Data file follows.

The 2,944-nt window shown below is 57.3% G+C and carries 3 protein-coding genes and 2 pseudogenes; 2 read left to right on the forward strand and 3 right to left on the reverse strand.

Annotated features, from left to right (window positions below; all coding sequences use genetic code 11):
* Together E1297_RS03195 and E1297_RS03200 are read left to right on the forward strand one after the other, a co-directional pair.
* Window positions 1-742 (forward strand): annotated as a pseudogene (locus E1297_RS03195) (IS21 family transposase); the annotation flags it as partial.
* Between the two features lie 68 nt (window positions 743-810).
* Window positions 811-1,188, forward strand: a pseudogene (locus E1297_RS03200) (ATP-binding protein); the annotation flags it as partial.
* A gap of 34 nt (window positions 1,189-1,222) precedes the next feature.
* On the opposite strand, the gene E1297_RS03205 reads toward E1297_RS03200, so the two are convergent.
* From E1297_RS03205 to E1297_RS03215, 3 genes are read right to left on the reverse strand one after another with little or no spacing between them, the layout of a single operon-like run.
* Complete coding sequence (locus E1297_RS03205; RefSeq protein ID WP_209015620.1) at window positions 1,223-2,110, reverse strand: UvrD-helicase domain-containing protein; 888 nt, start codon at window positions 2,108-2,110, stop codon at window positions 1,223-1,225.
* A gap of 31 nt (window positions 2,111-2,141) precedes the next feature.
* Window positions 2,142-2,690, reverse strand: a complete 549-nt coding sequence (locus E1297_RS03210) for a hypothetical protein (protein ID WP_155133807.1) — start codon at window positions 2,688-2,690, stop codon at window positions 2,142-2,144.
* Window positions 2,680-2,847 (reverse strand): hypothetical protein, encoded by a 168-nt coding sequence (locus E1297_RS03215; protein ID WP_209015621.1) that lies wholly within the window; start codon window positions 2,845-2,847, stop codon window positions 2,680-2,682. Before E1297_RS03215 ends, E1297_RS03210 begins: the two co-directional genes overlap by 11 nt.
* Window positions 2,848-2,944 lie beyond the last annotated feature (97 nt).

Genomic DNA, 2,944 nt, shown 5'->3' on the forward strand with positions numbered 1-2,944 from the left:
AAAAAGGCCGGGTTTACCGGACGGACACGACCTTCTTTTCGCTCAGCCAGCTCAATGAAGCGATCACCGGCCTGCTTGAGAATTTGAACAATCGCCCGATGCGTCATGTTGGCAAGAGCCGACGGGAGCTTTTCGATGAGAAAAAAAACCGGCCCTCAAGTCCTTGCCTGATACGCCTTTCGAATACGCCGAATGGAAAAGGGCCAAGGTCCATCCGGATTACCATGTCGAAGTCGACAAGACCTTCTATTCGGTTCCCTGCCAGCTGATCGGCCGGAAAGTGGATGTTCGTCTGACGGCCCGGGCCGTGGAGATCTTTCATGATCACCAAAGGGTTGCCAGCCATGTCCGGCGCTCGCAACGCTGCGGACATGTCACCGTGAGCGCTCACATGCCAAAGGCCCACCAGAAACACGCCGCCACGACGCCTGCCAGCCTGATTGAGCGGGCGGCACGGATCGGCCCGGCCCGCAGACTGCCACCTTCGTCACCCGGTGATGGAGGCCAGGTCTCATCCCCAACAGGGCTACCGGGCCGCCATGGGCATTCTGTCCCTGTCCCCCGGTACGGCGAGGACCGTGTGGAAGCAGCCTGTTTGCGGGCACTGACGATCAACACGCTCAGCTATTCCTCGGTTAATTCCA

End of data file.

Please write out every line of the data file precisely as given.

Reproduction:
The 2,944-nt window shown below is 57.3% G+C and carries 3 protein-coding genes and 2 pseudogenes; 2 read left to right on the forward strand and 3 right to left on the reverse strand.

Annotated features, from left to right (window positions below; all coding sequences use genetic code 11):
* Together E1297_RS03195 and E1297_RS03200 are read left to right on the forward strand one after the other, a co-directional pair.
* Window positions 1-742 (forward strand): annotated as a pseudogene (locus E1297_RS03195) (IS21 family transposase); the annotation flags it as partial.
* Between the two features lie 68 nt (window positions 743-810).
* Window positions 811-1,188, forward strand: a pseudogene (locus E1297_RS03200) (ATP-binding protein); the annotation flags it as partial.
* A gap of 34 nt (window positions 1,189-1,222) precedes the next feature.
* On the opposite strand, the gene E1297_RS03205 reads toward E1297_RS03200, so the two are convergent.
* From E1297_RS03205 to E1297_RS03215, 3 genes are read right to left on the reverse strand one after another with little or no spacing between them, the layout of a single operon-like run.
* Complete coding sequence (locus E1297_RS03205; RefSeq protein ID WP_209015620.1) at window positions 1,223-2,110, reverse strand: UvrD-helicase domain-containing protein; 888 nt, start codon at window positions 2,108-2,110, stop codon at window positions 1,223-1,225.
* A gap of 31 nt (window positions 2,111-2,141) precedes the next feature.
* Window positions 2,142-2,690, reverse strand: a complete 549-nt coding sequence (locus E1297_RS03210) for a hypothetical protein (protein ID WP_155133807.1) — start codon at window positions 2,688-2,690, stop codon at window positions 2,142-2,144.
* Window positions 2,680-2,847 (reverse strand): hypothetical protein, encoded by a 168-nt coding sequence (locus E1297_RS03215; protein ID WP_209015621.1) that lies wholly within the window; start codon window positions 2,845-2,847, stop codon window positions 2,680-2,682. Before E1297_RS03215 ends, E1297_RS03210 begins: the two co-directional genes overlap by 11 nt.
* Window positions 2,848-2,944 lie beyond the last annotated feature (97 nt).

Genomic DNA, 2,944 nt, shown 5'->3' on the forward strand with positions numbered 1-2,944 from the left:
AAAAAGGCCGGGTTTACCGGACGGACACGACCTTCTTTTCGCTCAGCCAGCTCAATGAAGCGATCACCGGCCTGCTTGAGAATTTGAACAATCGCCCGATGCGTCATGTTGGCAAGAGCCGACGGGAGCTTTTCGATGAGAAAAAAAACCGGCCCTCAAGTCCTTGCCTGATACGCCTTTCGAATACGCCGAATGGAAAAGGGCCAAGGTCCATCCGGATTACCATGTCGAAGTCGACAAGACCTTCTATTCGGTTCCCTGCCAGCTGATCGGCCGGAAAGTGGATGTTCGTCTGACGGCCCGGGCCGTGGAGATCTTTCATGATCACCAAAGGGTTGCCAGCCATGTCCGGCGCTCGCAACGCTGCGGACATGTCACCGTGAGCGCTCACATGCCAAAGGCCCACCAGAAACACGCCGCCACGACGCCTGCCAGCCTGATTGAGCGGGCGGCACGGATCGGCCCGGCCCGCAGACTGCCACCTTCGTCACCCGGTGATGGAGGCCAGGTCTCATCCCCAACAGGGCTACCGGGCCGCCATGGGCATTCTGTCCCTGTCCCCCGGTACGGCGAGGACCGTGTGGAAGCAGCCTGTTTGCGGGCACTGACGATCAACACGCTCAGCTATTCCTCGGTTAATTCCA